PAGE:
…But, unusually, one where human beings can actually do something constructive about it if they so desire.
    …Perfectly reasonable. Most of us will agree with this, I think. ( Of course, I don’t honestly think that for a moment – I know what is considered what is considered reasonable round here – and contraception ain’t….Unless, of course, you got rhythm.)

    At one time, there was vastly less to be done, let alone said, about contraception than there is nowadays.
    …Things change – quite fast – with developments in knowledge.
    Nevertheless, If I were a woman, I’d be still very scared indeed, about having an abortion – it is still a very serious internal surgical operation, with a perceptibly dangerous failure rate.
    …Far better to have the baby and get it adopted, I suspect – especially as we are frequently told that there is a “shortage” of wanted babies – in the West, at least. (God knows why.)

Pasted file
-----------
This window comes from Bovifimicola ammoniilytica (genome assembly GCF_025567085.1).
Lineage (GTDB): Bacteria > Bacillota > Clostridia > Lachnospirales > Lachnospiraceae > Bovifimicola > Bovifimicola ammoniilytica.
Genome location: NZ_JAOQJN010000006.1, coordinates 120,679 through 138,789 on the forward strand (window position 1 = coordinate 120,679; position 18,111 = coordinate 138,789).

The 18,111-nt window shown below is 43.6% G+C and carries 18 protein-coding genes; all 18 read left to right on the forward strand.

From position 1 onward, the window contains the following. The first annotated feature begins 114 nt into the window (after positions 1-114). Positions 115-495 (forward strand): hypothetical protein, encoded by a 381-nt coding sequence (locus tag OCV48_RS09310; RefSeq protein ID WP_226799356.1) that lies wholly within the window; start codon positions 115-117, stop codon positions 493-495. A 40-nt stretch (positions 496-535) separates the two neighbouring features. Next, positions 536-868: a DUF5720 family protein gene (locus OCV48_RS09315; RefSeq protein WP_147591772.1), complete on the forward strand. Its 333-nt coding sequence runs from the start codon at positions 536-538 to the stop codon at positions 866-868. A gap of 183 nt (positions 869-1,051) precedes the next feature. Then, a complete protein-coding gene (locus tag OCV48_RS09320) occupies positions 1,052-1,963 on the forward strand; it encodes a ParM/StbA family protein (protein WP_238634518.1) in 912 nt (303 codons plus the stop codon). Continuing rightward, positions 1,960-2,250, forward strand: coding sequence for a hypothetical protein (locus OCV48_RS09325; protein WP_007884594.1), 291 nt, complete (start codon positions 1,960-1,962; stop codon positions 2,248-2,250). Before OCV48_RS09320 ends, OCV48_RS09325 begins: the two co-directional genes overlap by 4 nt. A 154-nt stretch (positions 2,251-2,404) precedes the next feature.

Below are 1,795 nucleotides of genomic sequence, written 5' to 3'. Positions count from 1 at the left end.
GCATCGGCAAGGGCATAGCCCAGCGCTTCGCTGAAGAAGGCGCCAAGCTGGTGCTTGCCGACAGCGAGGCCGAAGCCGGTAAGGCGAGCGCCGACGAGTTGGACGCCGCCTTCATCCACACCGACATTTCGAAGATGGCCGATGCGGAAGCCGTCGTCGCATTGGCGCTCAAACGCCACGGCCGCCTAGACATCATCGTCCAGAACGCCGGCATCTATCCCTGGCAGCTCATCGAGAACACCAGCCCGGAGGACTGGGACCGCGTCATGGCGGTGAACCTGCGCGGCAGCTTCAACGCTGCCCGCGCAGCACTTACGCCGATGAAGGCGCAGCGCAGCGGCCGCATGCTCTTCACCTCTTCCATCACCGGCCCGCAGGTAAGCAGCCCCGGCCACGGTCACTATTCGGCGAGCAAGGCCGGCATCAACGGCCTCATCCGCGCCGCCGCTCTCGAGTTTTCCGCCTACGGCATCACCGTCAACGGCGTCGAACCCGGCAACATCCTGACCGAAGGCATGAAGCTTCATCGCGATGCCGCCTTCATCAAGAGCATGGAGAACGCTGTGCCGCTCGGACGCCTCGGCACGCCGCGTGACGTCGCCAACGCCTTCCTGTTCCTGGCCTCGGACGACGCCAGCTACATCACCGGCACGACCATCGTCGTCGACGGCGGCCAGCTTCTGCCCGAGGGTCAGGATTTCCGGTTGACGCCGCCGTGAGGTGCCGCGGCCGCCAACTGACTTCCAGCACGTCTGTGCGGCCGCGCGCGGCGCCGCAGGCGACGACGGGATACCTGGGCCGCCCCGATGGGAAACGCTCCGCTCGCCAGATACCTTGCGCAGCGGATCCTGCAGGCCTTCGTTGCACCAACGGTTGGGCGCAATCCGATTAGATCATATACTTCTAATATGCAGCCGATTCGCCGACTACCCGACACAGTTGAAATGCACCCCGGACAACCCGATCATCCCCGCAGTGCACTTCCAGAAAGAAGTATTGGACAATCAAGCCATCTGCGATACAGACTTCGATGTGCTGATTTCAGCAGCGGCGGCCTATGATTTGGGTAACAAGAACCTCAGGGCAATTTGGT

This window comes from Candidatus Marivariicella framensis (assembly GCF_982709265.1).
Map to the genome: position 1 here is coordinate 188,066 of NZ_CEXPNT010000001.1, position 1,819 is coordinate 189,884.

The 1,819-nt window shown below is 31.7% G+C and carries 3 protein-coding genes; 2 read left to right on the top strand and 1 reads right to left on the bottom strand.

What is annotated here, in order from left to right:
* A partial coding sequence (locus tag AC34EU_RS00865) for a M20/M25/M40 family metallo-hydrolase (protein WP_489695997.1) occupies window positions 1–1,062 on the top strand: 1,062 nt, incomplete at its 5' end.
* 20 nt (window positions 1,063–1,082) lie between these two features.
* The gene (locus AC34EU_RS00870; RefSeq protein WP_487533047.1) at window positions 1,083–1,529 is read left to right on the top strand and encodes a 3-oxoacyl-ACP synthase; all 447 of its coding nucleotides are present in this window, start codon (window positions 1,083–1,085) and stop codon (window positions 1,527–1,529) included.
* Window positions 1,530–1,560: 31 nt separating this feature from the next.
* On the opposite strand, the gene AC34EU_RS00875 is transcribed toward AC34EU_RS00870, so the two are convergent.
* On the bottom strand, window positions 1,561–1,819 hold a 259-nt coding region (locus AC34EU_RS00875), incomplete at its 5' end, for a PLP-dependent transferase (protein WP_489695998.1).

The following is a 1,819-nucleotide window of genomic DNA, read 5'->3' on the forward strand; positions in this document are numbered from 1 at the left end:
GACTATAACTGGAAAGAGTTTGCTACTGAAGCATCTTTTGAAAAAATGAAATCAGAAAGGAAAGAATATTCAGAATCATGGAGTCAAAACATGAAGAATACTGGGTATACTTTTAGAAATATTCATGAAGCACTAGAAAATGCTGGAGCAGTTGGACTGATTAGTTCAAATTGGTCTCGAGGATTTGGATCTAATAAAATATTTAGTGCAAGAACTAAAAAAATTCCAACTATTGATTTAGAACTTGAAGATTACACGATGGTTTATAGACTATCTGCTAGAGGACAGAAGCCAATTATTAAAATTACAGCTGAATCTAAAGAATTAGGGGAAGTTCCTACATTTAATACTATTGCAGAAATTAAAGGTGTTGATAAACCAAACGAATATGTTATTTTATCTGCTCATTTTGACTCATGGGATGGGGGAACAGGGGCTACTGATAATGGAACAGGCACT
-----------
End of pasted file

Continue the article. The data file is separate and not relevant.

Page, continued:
…But then I’m not a woman, so I don’t really know how women feel, or what it all means to their minds, any more than…

    [Moderator writes: Sorry Toad, three lines omitted. We are going to put a stop on our blog to this sort of talk from now on against things we hold as HOLY!]

    …And – it would be disgraceful of me, as – not only as a “man,” but even more so as a “toad”- to comment unkindly regarding the vast army of deeply unhappy women who feel they must choose abortion.
    Very, very, hard decision, indeed – I suspect.
    But I can’t know, for sure, of course..

    (Do’h! Set out to write a short, pithy, answer and ended up with one of my now-normal, interminable, boring rants.
    This really must stop…None of it matters in the long run…wherein we are all dead, and that’s that. Sorry. This is all dopey and boring.)

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  2. Toadspittle says:

    “The Pope’s leadership of the Catholic Church was exemplified by his signature phrase “Be not afraid!” Yet, what exactly was he exhorting the faithful to face without fear?”

    …What a very good question.